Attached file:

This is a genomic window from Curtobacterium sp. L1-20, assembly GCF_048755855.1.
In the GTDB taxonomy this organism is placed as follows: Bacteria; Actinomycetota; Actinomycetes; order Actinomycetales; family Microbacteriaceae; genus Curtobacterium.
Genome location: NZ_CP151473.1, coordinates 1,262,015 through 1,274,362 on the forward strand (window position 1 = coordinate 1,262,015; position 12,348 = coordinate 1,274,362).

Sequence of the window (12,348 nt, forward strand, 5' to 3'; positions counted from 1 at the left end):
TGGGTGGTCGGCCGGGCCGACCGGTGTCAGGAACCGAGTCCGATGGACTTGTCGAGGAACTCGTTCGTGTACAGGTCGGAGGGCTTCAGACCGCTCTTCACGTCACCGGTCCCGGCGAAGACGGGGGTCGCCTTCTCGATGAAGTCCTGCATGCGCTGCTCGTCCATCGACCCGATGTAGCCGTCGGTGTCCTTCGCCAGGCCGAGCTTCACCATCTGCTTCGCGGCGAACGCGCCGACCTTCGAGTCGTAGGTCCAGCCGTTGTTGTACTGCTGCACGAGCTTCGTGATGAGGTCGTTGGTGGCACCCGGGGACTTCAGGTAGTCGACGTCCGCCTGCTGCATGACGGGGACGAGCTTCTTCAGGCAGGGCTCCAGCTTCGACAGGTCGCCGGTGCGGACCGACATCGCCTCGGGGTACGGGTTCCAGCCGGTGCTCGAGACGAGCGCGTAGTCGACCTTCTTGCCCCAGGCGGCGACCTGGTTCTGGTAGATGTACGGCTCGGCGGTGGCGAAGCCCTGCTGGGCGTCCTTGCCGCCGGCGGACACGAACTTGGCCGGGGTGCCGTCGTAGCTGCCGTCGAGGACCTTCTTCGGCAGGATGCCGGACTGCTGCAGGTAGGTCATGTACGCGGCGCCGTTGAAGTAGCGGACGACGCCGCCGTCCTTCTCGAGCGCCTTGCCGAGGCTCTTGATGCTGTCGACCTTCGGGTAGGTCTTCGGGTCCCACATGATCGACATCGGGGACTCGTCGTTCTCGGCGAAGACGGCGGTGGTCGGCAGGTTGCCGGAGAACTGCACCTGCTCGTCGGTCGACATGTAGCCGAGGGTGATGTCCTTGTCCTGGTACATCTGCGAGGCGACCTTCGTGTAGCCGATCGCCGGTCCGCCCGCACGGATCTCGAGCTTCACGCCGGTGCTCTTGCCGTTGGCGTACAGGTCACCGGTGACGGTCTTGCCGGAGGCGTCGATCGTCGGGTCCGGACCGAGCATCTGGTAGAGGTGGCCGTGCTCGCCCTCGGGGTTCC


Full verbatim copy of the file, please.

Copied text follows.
This is a genomic window from Curtobacterium sp. L1-20, assembly GCF_048755855.1.
In the GTDB taxonomy this organism is placed as follows: Bacteria; Actinomycetota; Actinomycetes; order Actinomycetales; family Microbacteriaceae; genus Curtobacterium.
Genome location: NZ_CP151473.1, coordinates 1,262,015 through 1,274,362 on the forward strand (window position 1 = coordinate 1,262,015; position 12,348 = coordinate 1,274,362).

Sequence of the window (12,348 nt, forward strand, 5' to 3'; positions counted from 1 at the left end):
TGGGTGGTCGGCCGGGCCGACCGGTGTCAGGAACCGAGTCCGATGGACTTGTCGAGGAACTCGTTCGTGTACAGGTCGGAGGGCTTCAGACCGCTCTTCACGTCACCGGTCCCGGCGAAGACGGGGGTCGCCTTCTCGATGAAGTCCTGCATGCGCTGCTCGTCCATCGACCCGATGTAGCCGTCGGTGTCCTTCGCCAGGCCGAGCTTCACCATCTGCTTCGCGGCGAACGCGCCGACCTTCGAGTCGTAGGTCCAGCCGTTGTTGTACTGCTGCACGAGCTTCGTGATGAGGTCGTTGGTGGCACCCGGGGACTTCAGGTAGTCGACGTCCGCCTGCTGCATGACGGGGACGAGCTTCTTCAGGCAGGGCTCCAGCTTCGACAGGTCGCCGGTGCGGACCGACATCGCCTCGGGGTACGGGTTCCAGCCGGTGCTCGAGACGAGCGCGTAGTCGACCTTCTTGCCCCAGGCGGCGACCTGGTTCTGGTAGATGTACGGCTCGGCGGTGGCGAAGCCCTGCTGGGCGTCCTTGCCGCCGGCGGACACGAACTTGGCCGGGGTGCCGTCGTAGCTGCCGTCGAGGACCTTCTTCGGCAGGATGCCGGACTGCTGCAGGTAGGTCATGTACGCGGCGCCGTTGAAGTAGCGGACGACGCCGCCGTCCTTCTCGAGCGCCTTGCCGAGGCTCTTGATGCTGTCGACCTTCGGGTAGGTCTTCGGGTCCCACATGATCGACATCGGGGACTCGTCGTTCTCGGCGAAGACGGCGGTGGTCGGCAGGTTGCCGGAGAACTGCACCTGCTCGTCGGTCGACATGTAGCCGAGGGTGATGTCCTTGTCCTGGTACATCTGCGAGGCGACCTTCGTGTAGCCGATCGCCGGTCCGCCCGCACGGATCTCGAGCTTCACGCCGGTGCTCTTGCCGTTGGCGTACAGGTCACCGGTGACGGTCTTGCCGGAGGCGTCGATCGTCGGGTCCGGACCGAGCATCTGGTAGAGGTGGCCGTGCTCGCCCTCGGGGTTCC